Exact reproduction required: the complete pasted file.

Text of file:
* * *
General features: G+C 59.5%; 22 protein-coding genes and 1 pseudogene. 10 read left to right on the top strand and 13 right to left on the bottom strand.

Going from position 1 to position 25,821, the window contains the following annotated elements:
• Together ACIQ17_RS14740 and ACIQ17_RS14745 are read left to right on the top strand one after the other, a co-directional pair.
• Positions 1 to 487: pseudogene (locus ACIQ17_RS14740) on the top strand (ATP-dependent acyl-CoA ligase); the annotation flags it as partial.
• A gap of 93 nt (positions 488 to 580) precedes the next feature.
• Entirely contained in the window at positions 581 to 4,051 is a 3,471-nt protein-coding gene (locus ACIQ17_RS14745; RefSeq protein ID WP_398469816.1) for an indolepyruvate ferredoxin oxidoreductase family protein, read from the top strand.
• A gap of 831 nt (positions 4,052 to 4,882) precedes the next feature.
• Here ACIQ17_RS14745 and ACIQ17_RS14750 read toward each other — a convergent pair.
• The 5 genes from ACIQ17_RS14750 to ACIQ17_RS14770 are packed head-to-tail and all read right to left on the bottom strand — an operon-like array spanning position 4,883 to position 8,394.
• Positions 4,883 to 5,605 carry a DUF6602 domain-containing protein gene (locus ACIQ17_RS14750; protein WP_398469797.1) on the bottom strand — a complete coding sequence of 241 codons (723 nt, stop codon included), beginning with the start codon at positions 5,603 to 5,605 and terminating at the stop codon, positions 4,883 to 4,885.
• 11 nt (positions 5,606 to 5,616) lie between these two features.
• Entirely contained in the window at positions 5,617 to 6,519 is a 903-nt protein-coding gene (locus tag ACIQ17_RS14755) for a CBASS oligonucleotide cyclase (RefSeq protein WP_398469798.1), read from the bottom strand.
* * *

General features: G+C 59.5%; 22 protein-coding genes and 1 pseudogene. 10 read left to right on the top strand and 13 right to left on the bottom strand.

Going from position 1 to position 25,821, the window contains the following annotated elements:
• Together ACIQ17_RS14740 and ACIQ17_RS14745 are read left to right on the top strand one after the other, a co-directional pair.
• Positions 1 to 487: pseudogene (locus ACIQ17_RS14740) on the top strand (ATP-dependent acyl-CoA ligase); the annotation flags it as partial.
• A gap of 93 nt (positions 488 to 580) precedes the next feature.
• Entirely contained in the window at positions 581 to 4,051 is a 3,471-nt protein-coding gene (locus ACIQ17_RS14745; RefSeq protein ID WP_398469816.1) for an indolepyruvate ferredoxin oxidoreductase family protein, read from the top strand.
• A gap of 831 nt (positions 4,052 to 4,882) precedes the next feature.
• Here ACIQ17_RS14745 and ACIQ17_RS14750 read toward each other — a convergent pair.
• The 5 genes from ACIQ17_RS14750 to ACIQ17_RS14770 are packed head-to-tail and all read right to left on the bottom strand — an operon-like array spanning position 4,883 to position 8,394.
• Positions 4,883 to 5,605 carry a DUF6602 domain-containing protein gene (locus ACIQ17_RS14750; protein WP_398469797.1) on the bottom strand — a complete coding sequence of 241 codons (723 nt, stop codon included), beginning with the start codon at positions 5,603 to 5,605 and terminating at the stop codon, positions 4,883 to 4,885.
• 11 nt (positions 5,606 to 5,616) lie between these two features.
• Entirely contained in the window at positions 5,617 to 6,519 is a 903-nt protein-coding gene (locus tag ACIQ17_RS14755) for a CBASS oligonucleotide cyclase (RefSeq protein WP_398469798.1), read from the bottom strand.